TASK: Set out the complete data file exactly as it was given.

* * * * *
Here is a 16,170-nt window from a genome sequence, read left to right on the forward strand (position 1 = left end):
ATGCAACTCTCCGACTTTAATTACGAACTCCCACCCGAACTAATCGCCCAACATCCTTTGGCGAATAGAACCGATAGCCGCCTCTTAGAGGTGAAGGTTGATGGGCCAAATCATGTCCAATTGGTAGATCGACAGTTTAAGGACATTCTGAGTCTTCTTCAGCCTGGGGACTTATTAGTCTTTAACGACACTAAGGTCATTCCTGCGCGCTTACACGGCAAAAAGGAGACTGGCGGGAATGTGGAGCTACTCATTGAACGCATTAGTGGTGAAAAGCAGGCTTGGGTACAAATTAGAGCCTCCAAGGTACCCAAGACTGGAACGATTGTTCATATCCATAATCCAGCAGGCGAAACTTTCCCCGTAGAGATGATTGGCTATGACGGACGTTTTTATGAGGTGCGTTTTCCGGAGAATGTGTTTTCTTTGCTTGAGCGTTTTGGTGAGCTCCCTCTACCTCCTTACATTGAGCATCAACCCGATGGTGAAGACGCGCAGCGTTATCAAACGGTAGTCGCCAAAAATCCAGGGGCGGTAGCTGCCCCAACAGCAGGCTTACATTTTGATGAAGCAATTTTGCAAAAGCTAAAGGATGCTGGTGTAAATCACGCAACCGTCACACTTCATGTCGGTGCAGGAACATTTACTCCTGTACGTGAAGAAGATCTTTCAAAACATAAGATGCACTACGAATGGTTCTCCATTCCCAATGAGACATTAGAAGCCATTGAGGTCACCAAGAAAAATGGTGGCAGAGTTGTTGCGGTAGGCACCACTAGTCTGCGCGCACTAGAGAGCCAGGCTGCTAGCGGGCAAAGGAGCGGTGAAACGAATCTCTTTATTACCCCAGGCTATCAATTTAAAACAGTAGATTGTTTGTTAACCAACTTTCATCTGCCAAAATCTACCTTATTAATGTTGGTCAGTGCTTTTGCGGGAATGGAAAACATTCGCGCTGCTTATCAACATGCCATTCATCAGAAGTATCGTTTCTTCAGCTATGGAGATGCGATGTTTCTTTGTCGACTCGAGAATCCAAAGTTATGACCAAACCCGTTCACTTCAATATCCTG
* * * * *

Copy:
Here is a 16,170-nt window from a genome sequence, read left to right on the forward strand (position 1 = left end):
ATGCAACTCTCCGACTTTAATTACGAACTCCCACCCGAACTAATCGCCCAACATCCTTTGGCGAATAGAACCGATAGCCGCCTCTTAGAGGTGAAGGTTGATGGGCCAAATCATGTCCAATTGGTAGATCGACAGTTTAAGGACATTCTGAGTCTTCTTCAGCCTGGGGACTTATTAGTCTTTAACGACACTAAGGTCATTCCTGCGCGCTTACACGGCAAAAAGGAGACTGGCGGGAATGTGGAGCTACTCATTGAACGCATTAGTGGTGAAAAGCAGGCTTGGGTACAAATTAGAGCCTCCAAGGTACCCAAGACTGGAACGATTGTTCATATCCATAATCCAGCAGGCGAAACTTTCCCCGTAGAGATGATTGGCTATGACGGACGTTTTTATGAGGTGCGTTTTCCGGAGAATGTGTTTTCTTTGCTTGAGCGTTTTGGTGAGCTCCCTCTACCTCCTTACATTGAGCATCAACCCGATGGTGAAGACGCGCAGCGTTATCAAACGGTAGTCGCCAAAAATCCAGGGGCGGTAGCTGCCCCAACAGCAGGCTTACATTTTGATGAAGCAATTTTGCAAAAGCTAAAGGATGCTGGTGTAAATCACGCAACCGTCACACTTCATGTCGGTGCAGGAACATTTACTCCTGTACGTGAAGAAGATCTTTCAAAACATAAGATGCACTACGAATGGTTCTCCATTCCCAATGAGACATTAGAAGCCATTGAGGTCACCAAGAAAAATGGTGGCAGAGTTGTTGCGGTAGGCACCACTAGTCTGCGCGCACTAGAGAGCCAGGCTGCTAGCGGGCAAAGGAGCGGTGAAACGAATCTCTTTATTACCCCAGGCTATCAATTTAAAACAGTAGATTGTTTGTTAACCAACTTTCATCTGCCAAAATCTACCTTATTAATGTTGGTCAGTGCTTTTGCGGGAATGGAAAACATTCGCGCTGCTTATCAACATGCCATTCATCAGAAGTATCGTTTCTTCAGCTATGGAGATGCGATGTTTCTTTGTCGACTCGAGAATCCAAAGTTATGACCAAACCCGTTCACTTCAATATCCTG